On the descent we decided to go lower on the snowfield and cross what appeared to be a mountain goat trail. We thought this route would be easier and less risky than the route we had taken on the other side of COR and because it was lower in elevation, we wouldn't have to gain and lose some elevation getting over the ridge, thus saving us time. We were wrong. This route lead us into some spooky Class 4 terrain and some good Class 3 scrambling before we got back to the main trail.
We discovered that our group-mates had turned around and gone back to the parking lot. All of us descended without much difficulty, but we were all exhausted from our first effort on the 12er's. Many of the people in our group decided that they had climbed enough mountains for a while and my best friend and I decided that we would finish the 12er's, but we would do it by ourselves, and we knew that it was only going to get better from here on out.
Lost River Peak
Summit elevation: 12,078'
Distance: ~5 miles
Elevation Gain: 4,478'
Route: Southwest face, “Supergully”
Dates climbed: 7/26/2008
Our adventure: We got started from Idaho Falls at about 3AM in order to make the trailhead by 5AM. We got started up the mountain while it was still dark, which turned out to be a great idea, since it got wretchedly hot later in the day and there was no cover on the mountain.
Lost River Peak's standard “Supergully” route is the steepest of the standard routes of the 12er's and is often referred to as "the bowling alley" due to the number of rocks that come rocketing down the gully in the Summer. We unfortunately dislodged a few of the larger rocks on our ascent and watched them pick up speed as we yelled “Rock!” at the top of our lungs in case there were other climbers behind us. We learned later that there were a couple of climbers behind us, so it's a good thing we yelled. We were about halfway up the gully when the other climbers came out of the treeline.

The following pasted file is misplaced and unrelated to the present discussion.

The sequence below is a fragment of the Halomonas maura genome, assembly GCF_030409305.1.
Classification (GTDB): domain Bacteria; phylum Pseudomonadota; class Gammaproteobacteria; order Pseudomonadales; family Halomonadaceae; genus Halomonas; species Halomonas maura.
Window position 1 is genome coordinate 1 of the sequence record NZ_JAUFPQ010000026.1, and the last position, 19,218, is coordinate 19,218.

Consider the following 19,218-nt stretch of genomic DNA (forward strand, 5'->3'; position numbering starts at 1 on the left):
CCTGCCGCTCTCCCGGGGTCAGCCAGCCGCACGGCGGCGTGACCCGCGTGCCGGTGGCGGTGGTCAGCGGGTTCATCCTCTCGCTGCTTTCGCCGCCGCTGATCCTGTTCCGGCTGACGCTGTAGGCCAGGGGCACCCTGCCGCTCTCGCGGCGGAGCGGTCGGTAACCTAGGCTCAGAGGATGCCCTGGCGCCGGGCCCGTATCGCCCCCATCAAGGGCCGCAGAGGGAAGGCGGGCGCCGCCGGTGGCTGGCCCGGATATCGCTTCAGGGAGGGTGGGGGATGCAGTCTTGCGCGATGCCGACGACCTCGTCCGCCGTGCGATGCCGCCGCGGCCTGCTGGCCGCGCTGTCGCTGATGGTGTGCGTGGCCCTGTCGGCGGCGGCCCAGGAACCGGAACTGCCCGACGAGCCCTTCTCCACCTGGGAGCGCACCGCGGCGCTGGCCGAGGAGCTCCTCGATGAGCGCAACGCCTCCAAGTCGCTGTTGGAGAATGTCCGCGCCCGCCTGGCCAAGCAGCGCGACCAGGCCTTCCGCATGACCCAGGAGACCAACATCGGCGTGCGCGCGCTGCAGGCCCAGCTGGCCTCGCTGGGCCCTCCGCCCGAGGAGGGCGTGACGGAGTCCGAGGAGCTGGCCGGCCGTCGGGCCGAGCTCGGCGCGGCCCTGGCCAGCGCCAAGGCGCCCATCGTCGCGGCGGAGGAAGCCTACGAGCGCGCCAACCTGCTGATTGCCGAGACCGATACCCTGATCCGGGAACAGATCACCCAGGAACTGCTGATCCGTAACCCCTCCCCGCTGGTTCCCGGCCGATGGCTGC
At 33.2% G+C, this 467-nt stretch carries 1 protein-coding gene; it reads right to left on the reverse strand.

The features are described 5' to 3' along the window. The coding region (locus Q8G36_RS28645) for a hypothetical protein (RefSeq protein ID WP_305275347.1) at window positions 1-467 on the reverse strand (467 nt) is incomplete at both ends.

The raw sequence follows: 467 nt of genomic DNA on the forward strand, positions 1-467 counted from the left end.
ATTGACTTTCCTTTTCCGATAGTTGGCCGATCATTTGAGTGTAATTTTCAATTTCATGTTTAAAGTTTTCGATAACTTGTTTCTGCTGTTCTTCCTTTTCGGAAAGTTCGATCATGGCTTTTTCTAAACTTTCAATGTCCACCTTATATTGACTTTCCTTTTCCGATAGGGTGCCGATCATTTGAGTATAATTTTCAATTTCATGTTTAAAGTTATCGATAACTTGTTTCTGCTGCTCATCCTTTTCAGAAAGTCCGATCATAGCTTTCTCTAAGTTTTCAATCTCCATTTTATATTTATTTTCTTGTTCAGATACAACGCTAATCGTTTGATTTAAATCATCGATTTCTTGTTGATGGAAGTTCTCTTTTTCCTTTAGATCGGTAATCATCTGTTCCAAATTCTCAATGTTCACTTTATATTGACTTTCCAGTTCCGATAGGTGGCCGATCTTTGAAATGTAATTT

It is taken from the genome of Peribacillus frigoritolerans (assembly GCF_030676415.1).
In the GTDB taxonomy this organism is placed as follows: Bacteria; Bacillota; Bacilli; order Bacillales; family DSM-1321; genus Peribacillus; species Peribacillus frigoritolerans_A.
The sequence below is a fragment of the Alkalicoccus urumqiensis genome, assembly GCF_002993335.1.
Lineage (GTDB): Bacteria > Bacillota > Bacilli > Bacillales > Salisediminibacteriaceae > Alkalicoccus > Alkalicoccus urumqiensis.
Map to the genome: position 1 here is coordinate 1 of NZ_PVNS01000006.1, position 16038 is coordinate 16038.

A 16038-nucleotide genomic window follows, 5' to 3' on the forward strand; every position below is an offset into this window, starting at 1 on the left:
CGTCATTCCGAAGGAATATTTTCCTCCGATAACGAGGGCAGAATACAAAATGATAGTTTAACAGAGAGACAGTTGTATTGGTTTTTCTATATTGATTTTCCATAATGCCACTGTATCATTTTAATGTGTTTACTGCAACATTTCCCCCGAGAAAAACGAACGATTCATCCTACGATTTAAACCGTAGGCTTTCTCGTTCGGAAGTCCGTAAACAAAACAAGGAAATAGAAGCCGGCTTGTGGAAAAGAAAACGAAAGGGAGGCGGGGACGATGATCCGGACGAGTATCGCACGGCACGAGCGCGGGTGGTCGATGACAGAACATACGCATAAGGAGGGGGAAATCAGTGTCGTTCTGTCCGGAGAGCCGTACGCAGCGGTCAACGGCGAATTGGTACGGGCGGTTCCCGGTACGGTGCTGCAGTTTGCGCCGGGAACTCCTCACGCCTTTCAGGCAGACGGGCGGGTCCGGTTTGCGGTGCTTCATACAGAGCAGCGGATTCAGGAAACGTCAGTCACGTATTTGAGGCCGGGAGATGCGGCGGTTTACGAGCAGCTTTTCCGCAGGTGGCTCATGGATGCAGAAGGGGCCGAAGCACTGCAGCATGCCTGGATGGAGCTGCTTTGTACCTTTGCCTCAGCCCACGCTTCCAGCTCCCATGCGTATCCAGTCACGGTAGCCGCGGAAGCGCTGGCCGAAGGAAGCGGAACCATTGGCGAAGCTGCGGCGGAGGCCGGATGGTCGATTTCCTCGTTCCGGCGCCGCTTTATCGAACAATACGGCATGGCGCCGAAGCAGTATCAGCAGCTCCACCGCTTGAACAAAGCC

We were slow going up the mountain as we sunk nearly up to our knees with each step in the scree, no matter how careful we were. We got ourselves over to the left side of the gully and tried to stay on the solid rock as much as possible and eventually made it to the summit ridge. We took the usual summit photos, had our lunch, and started down. While the ascent wasn't the most pleasant, we had some great scree skiing on the way down.
On our way out to the highway we ran into Michael (montanaboy here on summitpost) and he agreed to open the gates and we closed them as we followed him out. He had just climbed Mount Breitenbach that day and it was good to see somebody else out enjoying the mountains.
Summit elevation: 12,140'
Elevation gain: 4500'
Route: Pete Creek Drainage to South ridge
Named for: Jake Breitenbach, an Idahoan who was a member of the climbing team to make the first successful ascent of Denali's West Rib in 1959. He was crushed by falling ice in the Khumbu Icefall section of Mount Everest on an expedition in 1963.
Dates climbed: 8/9/2008, 8/16/2008